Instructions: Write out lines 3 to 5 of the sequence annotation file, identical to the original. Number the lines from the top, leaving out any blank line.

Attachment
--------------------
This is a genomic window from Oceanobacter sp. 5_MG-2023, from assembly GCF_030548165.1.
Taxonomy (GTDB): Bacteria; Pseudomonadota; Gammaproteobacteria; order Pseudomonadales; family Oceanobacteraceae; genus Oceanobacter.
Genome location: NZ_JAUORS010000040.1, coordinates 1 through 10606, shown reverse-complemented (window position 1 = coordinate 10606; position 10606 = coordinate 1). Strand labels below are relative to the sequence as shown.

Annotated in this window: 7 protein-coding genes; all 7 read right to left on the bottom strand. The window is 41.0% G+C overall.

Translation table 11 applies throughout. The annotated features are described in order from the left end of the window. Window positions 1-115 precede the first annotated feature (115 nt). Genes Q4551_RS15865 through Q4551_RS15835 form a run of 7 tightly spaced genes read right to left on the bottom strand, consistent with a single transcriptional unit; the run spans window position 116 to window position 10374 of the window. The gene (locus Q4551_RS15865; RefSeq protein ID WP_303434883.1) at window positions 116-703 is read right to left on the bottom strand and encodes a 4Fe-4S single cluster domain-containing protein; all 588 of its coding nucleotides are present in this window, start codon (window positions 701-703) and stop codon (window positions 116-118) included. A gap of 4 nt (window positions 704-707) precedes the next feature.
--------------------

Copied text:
Genome location: NZ_JAUORS010000040.1, coordinates 1 through 10606, shown reverse-complemented (window position 1 = coordinate 10606; position 10606 = coordinate 1). Strand labels below are relative to the sequence as shown.

Annotated in this window: 7 protein-coding genes; all 7 read right to left on the bottom strand. The window is 41.0% G+C overall.

Translation table 11 applies throughout. The annotated features are described in order from the left end of the window. Window positions 1-115 precede the first annotated feature (115 nt). Genes Q4551_RS15865 through Q4551_RS15835 form a run of 7 tightly spaced genes read right to left on the bottom strand, consistent with a single transcriptional unit; the run spans window position 116 to window position 10374 of the window. The gene (locus Q4551_RS15865; RefSeq protein ID WP_303434883.1) at window positions 116-703 is read right to left on the bottom strand and encodes a 4Fe-4S single cluster domain-containing protein; all 588 of its coding nucleotides are present in this window, start codon (window positions 701-703) and stop codon (window positions 116-118) included. A gap of 4 nt (window positions 704-707) precedes the next feature.